Encompassing the information literacy skills is a framework through which the skills are integrated:
Authority is Constructed and Contextual -- authority/credibility/relevance is determined by the information need and subject matter (i.e., a psychologist would not be a credible source to consult when thinking about wiring codes for an engineer; a blog may be a credible source depending on who the blogger is).
Information Creation as a Process -- information is produced in a variety of formats and venues to serve a specific purpose. Depending on the format and venue, the creation process may be a few hours to a few years.
Information has Value -- the value of information may be defined as economic, education, legal, a mean by which to influence and/or understand the world.
Research as Inquiry -- research is an iterative process that leads to the asking of more complex and developed questions.
Research as Conversation -- scholars, researchers, and professionals are engaged in an ongoing dialogue sharing new insights and discoveries.
Searching as Strategic Exploriation -- searching is iterative and nonlinear requiring a certain level of mental flexibility to assess information and information sources, and negotiate trends of thinking and organization.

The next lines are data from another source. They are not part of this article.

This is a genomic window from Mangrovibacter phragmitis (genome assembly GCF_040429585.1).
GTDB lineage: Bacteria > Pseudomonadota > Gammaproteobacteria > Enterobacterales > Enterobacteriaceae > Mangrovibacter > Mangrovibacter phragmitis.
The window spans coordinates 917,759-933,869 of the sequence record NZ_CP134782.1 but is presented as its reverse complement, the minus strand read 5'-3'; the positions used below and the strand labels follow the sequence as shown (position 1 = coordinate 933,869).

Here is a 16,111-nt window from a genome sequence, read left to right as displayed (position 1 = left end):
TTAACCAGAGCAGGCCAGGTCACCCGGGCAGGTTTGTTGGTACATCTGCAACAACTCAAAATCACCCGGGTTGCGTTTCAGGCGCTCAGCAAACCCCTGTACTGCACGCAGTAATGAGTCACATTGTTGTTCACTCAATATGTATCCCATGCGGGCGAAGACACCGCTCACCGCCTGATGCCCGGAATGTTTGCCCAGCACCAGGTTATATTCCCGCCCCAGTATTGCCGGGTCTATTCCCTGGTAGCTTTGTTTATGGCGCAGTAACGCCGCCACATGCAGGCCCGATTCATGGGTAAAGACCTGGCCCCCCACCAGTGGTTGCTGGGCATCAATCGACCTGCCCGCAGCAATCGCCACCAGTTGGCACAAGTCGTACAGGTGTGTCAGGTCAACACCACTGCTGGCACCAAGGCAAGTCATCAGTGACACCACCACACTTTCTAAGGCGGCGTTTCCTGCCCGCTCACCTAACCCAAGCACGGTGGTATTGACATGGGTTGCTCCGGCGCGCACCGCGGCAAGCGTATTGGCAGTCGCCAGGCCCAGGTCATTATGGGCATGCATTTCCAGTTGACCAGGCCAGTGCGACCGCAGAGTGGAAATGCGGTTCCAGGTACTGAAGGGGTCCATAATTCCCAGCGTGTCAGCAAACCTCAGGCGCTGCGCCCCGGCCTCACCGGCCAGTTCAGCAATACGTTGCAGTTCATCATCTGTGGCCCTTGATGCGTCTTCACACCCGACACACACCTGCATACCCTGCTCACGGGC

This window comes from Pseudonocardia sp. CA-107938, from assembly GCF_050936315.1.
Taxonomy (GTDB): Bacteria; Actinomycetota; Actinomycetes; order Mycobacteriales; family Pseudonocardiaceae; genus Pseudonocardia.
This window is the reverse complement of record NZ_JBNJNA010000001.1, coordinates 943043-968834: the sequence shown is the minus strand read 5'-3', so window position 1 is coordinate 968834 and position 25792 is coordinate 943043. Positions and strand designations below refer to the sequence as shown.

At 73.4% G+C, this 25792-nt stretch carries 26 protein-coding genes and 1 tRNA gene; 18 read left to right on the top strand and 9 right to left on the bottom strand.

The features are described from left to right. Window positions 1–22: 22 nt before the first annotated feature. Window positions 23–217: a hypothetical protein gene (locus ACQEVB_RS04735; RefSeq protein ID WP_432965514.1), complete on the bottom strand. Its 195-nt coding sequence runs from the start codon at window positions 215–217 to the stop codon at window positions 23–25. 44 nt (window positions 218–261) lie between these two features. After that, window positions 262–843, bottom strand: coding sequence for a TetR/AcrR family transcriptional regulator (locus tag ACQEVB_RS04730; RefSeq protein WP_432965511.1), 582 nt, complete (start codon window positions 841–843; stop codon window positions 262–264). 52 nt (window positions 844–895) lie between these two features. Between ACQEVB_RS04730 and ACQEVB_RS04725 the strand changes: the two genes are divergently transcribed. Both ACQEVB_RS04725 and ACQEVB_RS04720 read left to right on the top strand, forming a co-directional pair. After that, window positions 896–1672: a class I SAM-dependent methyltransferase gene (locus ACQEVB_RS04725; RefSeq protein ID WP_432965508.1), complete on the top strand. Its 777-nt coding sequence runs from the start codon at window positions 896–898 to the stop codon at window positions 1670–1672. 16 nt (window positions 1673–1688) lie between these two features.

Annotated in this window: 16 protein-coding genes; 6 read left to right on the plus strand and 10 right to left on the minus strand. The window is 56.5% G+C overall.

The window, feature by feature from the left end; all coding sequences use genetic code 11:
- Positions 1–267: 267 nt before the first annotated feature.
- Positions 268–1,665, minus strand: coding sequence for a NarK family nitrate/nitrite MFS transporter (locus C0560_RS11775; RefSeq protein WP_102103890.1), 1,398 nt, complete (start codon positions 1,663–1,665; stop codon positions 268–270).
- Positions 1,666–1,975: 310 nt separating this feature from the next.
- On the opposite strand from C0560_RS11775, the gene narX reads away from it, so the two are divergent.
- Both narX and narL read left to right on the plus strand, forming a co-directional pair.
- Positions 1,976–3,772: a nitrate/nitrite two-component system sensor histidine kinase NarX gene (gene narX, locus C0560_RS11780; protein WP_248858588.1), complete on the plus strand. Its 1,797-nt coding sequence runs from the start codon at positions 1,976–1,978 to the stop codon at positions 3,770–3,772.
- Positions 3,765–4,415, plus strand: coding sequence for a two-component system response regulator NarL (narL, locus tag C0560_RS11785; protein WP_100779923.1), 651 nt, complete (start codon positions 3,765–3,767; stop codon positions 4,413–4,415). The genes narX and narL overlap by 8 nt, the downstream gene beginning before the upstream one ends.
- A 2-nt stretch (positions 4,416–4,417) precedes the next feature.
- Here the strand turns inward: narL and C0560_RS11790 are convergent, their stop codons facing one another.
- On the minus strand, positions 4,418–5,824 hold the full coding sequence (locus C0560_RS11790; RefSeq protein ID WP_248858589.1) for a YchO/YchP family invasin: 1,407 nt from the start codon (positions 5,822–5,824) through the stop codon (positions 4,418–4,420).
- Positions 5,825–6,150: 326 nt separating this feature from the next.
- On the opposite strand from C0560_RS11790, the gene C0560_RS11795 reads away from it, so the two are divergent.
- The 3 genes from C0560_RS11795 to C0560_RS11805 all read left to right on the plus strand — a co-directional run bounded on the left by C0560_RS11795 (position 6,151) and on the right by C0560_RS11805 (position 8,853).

Taken from the ACRL Information Literacy Framework
Information Literacy is the ability to...
Identify what information is needed to answer/explore your research question (primary vs. secondary, background information, peer-reviewed vs. scholarly vs. popular)
Select the best sources of information to answer/explore your research question (not all sources or information is created equal -- what source/information best answers your question or addresses your topic?)
Locate and access those sources (use a variety of tools to locate and access information: Google, Google Scholar, library research databases, etc.)
Critically evaluate the sources (use the evaluation rubric to determine the credibility and relevance of the source/information)
Use the information legally and ethically (cite sources used according to specific citation system -- APA, MLA, Chicago/Turabian, Harvard, AMA, etc. -- use information in context, and abide by copyright, commercial licensing, and creative commons licensing parameters for information use)
To successfully do college-level research, you need to understand...
Doing quality research is a process, and we are here to help you on this journey!